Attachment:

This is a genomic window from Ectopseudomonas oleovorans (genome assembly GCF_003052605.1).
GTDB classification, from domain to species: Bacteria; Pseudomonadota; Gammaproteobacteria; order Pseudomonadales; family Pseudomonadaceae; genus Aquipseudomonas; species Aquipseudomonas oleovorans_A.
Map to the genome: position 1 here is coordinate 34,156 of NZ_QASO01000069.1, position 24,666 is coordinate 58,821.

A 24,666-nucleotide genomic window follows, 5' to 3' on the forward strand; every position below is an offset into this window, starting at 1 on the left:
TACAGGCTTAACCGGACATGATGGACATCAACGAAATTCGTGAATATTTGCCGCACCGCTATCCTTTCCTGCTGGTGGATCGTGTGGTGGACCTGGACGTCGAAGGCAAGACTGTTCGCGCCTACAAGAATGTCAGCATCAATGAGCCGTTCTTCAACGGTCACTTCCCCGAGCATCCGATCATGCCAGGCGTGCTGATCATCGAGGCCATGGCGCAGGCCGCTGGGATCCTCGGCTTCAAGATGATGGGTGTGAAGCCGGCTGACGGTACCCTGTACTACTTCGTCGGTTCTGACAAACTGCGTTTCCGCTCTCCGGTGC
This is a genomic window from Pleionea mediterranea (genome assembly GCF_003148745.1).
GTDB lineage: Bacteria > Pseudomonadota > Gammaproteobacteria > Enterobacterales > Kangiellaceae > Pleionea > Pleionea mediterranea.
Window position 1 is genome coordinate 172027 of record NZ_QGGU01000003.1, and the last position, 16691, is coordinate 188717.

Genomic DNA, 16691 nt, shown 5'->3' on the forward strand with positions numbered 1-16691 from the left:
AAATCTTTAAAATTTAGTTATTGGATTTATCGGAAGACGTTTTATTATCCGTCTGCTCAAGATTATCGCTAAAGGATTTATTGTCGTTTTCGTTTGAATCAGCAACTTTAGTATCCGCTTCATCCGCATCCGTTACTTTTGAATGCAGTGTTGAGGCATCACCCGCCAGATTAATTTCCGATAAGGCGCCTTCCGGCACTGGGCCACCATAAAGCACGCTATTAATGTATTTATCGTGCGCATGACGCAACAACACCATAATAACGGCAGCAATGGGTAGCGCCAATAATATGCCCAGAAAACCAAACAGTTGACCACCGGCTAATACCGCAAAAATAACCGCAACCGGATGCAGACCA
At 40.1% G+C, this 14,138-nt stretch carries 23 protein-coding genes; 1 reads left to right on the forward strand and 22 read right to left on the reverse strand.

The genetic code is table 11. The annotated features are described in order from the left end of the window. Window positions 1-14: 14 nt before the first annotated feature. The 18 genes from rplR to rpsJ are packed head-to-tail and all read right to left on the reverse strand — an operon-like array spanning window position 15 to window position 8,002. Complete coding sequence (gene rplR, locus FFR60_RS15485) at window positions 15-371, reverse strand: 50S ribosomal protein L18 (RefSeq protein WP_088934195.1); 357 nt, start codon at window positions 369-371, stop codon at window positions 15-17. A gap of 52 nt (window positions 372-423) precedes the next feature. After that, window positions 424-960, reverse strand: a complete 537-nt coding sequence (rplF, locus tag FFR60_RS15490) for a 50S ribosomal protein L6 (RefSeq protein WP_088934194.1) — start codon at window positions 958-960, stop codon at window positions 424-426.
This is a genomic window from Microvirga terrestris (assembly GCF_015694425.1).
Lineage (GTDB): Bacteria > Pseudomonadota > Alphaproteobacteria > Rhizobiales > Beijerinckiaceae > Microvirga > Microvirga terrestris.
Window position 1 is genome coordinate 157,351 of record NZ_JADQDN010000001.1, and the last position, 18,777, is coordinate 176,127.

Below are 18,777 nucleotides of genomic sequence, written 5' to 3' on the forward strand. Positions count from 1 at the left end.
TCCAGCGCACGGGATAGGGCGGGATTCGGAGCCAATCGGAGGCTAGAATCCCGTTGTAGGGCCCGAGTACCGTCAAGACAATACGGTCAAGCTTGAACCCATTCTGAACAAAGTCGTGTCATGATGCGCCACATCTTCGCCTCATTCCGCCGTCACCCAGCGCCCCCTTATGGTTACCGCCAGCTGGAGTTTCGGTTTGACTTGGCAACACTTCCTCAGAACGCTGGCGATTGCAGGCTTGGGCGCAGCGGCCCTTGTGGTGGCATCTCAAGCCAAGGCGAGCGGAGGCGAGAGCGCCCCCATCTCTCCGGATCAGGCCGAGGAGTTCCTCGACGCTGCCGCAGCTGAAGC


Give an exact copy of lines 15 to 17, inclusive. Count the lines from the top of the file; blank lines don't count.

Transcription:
Window position 1 is genome coordinate 157,351 of record NZ_JADQDN010000001.1, and the last position, 18,777, is coordinate 176,127.

Below are 18,777 nucleotides of genomic sequence, written 5' to 3' on the forward strand. Positions count from 1 at the left end.
TCCAGCGCACGGGATAGGGCGGGATTCGGAGCCAATCGGAGGCTAGAATCCCGTTGTAGGGCCCGAGTACCGTCAAGACAATACGGTCAAGCTTGAACCCATTCTGAACAAAGTCGTGTCATGATGCGCCACATCTTCGCCTCATTCCGCCGTCACCCAGCGCCCCCTTATGGTTACCGCCAGCTGGAGTTTCGGTTTGACTTGGCAACACTTCCTCAGAACGCTGGCGATTGCAGGCTTGGGCGCAGCGGCCCTTGTGGTGGCATCTCAAGCCAAGGCGAGCGGAGGCGAGAGCGCCCCCATCTCTCCGGATCAGGCCGAGGAGTTCCTCGACGCTGCCGCAGCTGAAGC